On a bright, clear afternoon in Hollywood, Philip Glass is considering why it might be that, aged 80, he has outlasted his younger friends and collaborators, David Bowie and Lou Reed. He traces it back to the excesses of the Seventies, an era whose hedonism he deliberately observed from the sidelines.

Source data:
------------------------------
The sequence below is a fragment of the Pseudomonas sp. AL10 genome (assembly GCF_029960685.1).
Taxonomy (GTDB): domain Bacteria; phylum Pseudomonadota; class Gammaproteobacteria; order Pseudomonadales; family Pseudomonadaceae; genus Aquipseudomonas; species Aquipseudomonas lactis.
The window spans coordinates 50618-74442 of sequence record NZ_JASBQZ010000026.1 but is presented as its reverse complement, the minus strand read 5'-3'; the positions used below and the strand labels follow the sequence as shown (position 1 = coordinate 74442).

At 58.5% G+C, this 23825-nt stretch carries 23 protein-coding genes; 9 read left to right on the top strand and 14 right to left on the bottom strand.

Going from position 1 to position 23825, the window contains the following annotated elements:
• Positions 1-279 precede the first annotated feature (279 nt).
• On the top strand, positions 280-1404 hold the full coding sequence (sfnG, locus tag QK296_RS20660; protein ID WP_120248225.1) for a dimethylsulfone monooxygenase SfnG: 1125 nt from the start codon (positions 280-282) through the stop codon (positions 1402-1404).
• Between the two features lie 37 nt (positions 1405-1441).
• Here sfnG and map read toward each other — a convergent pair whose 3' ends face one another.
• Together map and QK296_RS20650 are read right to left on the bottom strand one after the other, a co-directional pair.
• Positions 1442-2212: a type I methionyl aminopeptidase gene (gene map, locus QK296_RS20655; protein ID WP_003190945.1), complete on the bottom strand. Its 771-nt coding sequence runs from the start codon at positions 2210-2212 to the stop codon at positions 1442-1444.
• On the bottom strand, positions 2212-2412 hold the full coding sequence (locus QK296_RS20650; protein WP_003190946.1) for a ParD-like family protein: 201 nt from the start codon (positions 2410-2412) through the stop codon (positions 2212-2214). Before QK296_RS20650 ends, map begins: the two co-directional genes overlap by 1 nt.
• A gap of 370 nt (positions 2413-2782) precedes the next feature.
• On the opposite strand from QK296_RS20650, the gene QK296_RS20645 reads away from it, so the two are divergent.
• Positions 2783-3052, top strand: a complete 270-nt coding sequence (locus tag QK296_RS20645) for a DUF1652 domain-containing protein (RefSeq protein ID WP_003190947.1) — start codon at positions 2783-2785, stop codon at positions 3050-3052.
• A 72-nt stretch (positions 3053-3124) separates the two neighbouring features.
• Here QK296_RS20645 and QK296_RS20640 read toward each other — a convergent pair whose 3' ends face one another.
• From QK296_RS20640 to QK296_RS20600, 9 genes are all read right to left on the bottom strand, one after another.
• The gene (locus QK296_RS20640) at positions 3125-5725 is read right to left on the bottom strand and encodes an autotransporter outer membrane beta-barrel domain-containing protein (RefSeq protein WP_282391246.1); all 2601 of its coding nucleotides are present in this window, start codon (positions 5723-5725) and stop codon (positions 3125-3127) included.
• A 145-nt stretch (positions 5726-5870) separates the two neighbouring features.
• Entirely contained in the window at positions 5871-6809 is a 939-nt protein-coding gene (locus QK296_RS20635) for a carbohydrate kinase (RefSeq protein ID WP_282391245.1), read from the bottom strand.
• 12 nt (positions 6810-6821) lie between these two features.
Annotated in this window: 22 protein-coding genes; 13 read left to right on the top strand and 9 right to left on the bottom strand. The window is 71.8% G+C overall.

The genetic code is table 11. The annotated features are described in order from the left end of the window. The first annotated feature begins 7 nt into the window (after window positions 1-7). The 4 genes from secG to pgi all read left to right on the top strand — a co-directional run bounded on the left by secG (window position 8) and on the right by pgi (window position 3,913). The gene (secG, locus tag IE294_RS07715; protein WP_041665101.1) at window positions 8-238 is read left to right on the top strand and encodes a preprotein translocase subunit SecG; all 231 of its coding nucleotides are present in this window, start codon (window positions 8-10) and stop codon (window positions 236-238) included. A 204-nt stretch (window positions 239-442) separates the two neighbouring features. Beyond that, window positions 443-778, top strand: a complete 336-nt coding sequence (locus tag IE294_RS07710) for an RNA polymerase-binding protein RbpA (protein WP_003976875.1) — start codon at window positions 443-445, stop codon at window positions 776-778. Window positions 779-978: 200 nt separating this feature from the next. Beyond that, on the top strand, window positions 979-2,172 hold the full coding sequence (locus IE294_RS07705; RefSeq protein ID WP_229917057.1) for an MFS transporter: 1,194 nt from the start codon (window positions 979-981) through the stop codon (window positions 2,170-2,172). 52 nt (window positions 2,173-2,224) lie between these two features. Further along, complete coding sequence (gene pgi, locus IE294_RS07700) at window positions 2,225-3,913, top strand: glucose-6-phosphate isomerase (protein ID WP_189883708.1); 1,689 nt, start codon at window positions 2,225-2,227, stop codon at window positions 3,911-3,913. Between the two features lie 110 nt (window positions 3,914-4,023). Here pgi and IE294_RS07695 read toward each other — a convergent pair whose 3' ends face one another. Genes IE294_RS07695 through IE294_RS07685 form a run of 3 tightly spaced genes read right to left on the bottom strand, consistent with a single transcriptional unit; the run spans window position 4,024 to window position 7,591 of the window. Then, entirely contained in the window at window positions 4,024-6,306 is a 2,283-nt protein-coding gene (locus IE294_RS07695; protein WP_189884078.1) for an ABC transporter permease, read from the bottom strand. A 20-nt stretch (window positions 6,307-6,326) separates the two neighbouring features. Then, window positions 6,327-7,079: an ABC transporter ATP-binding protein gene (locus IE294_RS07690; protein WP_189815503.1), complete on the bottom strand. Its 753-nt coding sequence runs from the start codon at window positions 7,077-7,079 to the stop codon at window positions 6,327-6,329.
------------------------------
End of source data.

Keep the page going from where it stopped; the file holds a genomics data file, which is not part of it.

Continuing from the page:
“I didn’t have the money to corrode my body as some of my friends did,” he says wryly. “When I was a young man I was afraid of that lifestyle and I stayed away from it. I hate to put it so crudely, but I gained an extra 20 years of life.”